UCLA coach Rick Neuheisel says his players need to become introspective about solving the team's ongoing problems.
Games like this were supposed to be a thing of the past for UCLA.
At least that’s what the Bruins made you believe after a respectable showing against Arizona and then a victory over Oregon State.
But Thursday’s 24-7 loss at Washington last Thursday showed once and for all that the only thing consistent about UCLA’s football team is its wild inconsistency.
The Bruins continued their Jekyll-and-Hyde ways, looking like an efficient offensive machine during their 92-yard scoring drive in the first quarter, but showed an anemic attack in gaining only 71 total yards the rest of the game.
It’s an all too familiar theme for UCLA, which at times this season has shown signs of great potential and at others has looked as if it would struggle to get out of a paper bag.
And the biggest problem is trying to find the formula for becoming a consistent team.
“We’ve got to look at all facets of what we do to become that,” coach Rick Neuheisel said. “There are a number of things we can do and everybody has got to be introspective about that.”
Introspection wasn’t a problem after the loss to Washington. The locker room had an aura of despondence, with a sharp silence permeating the air and tears of frustration flowing from some players.
They spoke of mental mistakes and the inability to execute at crucial times. They vowed to get those things fixed. It sounded a lot like it did after every loss this season.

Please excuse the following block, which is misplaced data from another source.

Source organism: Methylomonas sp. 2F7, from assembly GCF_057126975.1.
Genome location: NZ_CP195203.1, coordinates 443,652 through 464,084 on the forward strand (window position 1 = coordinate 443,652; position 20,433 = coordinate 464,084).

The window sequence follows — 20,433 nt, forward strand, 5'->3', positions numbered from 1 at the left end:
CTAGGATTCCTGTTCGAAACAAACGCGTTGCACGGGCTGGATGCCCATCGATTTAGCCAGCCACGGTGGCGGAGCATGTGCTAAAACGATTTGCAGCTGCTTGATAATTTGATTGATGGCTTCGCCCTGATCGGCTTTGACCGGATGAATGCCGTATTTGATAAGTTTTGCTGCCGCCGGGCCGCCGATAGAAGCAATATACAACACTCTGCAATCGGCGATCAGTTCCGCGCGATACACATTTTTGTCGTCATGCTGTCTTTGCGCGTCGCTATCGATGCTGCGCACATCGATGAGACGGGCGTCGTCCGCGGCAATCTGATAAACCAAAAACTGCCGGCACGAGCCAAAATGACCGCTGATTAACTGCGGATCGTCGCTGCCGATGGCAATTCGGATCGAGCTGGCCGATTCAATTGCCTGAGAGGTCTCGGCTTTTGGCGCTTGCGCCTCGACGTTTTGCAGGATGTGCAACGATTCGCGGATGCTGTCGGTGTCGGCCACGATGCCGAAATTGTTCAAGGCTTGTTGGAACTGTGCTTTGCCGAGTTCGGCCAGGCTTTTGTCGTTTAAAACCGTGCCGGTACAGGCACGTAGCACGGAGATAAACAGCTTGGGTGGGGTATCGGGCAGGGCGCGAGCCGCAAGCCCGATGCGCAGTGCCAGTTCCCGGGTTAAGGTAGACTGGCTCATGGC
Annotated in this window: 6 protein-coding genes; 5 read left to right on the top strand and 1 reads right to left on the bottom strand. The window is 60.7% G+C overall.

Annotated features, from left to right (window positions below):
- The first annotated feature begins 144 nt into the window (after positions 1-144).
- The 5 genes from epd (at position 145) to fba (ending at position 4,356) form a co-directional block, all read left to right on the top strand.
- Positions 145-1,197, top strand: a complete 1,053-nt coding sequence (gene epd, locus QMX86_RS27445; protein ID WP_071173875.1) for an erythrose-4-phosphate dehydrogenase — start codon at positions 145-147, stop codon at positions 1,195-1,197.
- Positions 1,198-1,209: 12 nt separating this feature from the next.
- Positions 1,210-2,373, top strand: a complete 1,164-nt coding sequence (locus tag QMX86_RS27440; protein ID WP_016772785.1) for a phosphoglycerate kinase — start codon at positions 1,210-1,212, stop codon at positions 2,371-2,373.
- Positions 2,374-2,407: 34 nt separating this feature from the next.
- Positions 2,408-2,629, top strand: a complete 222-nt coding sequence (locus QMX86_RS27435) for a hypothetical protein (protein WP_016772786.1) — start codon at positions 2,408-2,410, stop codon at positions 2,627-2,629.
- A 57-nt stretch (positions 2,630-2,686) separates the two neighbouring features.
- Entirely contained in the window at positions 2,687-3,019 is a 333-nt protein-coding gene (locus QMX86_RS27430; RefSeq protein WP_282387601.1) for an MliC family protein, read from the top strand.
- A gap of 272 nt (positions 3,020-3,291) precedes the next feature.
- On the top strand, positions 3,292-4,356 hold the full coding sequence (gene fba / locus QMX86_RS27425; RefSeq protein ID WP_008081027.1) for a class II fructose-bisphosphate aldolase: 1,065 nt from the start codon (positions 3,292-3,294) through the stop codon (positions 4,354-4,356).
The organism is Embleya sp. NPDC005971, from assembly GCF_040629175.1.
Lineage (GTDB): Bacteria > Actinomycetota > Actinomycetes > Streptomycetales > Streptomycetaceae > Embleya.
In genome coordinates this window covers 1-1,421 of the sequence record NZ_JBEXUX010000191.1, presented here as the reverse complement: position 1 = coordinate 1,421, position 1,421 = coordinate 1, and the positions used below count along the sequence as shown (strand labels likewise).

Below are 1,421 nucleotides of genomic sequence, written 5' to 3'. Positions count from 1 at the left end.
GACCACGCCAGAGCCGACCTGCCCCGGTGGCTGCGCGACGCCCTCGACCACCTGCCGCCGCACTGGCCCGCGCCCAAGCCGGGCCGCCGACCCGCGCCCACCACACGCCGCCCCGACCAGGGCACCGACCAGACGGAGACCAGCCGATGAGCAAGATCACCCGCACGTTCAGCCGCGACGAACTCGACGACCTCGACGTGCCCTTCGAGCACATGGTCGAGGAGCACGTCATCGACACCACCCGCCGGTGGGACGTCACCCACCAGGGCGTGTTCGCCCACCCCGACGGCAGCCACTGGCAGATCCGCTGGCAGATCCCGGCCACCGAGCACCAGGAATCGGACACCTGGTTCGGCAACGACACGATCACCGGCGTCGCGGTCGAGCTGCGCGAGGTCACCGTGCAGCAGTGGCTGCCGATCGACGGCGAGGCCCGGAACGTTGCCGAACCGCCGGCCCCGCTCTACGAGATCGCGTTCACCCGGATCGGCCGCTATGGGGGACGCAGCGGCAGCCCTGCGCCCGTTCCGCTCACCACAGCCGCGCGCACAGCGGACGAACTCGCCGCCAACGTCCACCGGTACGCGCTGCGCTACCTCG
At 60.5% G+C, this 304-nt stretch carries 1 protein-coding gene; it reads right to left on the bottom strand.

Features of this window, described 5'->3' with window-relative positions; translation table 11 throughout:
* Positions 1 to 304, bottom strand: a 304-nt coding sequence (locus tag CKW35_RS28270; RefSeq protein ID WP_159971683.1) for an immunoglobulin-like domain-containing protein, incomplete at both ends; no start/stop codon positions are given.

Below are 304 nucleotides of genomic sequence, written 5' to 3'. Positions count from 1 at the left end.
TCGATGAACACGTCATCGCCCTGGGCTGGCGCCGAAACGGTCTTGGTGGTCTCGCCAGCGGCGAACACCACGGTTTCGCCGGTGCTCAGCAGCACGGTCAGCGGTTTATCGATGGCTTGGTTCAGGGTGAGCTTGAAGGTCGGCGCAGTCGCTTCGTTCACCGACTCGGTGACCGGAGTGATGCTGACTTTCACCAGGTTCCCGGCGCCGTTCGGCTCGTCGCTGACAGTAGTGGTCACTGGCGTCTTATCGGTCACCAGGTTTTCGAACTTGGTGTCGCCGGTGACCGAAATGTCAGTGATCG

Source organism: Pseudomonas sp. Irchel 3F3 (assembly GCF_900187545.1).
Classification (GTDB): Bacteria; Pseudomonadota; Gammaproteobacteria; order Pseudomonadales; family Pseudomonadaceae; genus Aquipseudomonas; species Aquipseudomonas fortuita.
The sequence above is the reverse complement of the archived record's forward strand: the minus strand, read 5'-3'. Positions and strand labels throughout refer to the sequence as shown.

“They’re disappointed they didn’t win and they internalize it and start thinking about things they could have done better,” Neuheisel said. “The truth is every football game is mental mistakes and things that didn’t go right. But when you’re unsuccessful, those things become magnified.”
What became magnified Thursday was UCLA’s inability to move the ball on offense, especially after quarterback Richard Brehaut left because of a concussion early in the third quarter.
Backups Darius Bell and Clayton Tunney relieved Brehaut, each making their Division I college debuts, and completed only one of 11 passes for 13 yards and two interceptions. UCLA gained only 35 total yards with Bell and Tunney running the offense.
“We still had confidence that we could win the game, we just couldn’t make plays after that,” running back Johnathan Franklin said. “It was just inconsistency. Mental mistakes, missed reads, missed blocks, dropped balls. The same things that have hurt us in every loss.”
The latest loss means the Bruins must now win their final two games to become bowl eligible — a feat that seems a long shot given the state of the team’s play in recent weeks. Still, if the theme of inconsistent play offers anything, it’s the glimmer of hope that UCLA might actually pull off those two victories.
“There’s going to be a lot of naysayers after this ball game,” Neuheisel said. “But to do something uncommon … you need uncommon effort and uncommon people and that’s what we’re going to try to become.”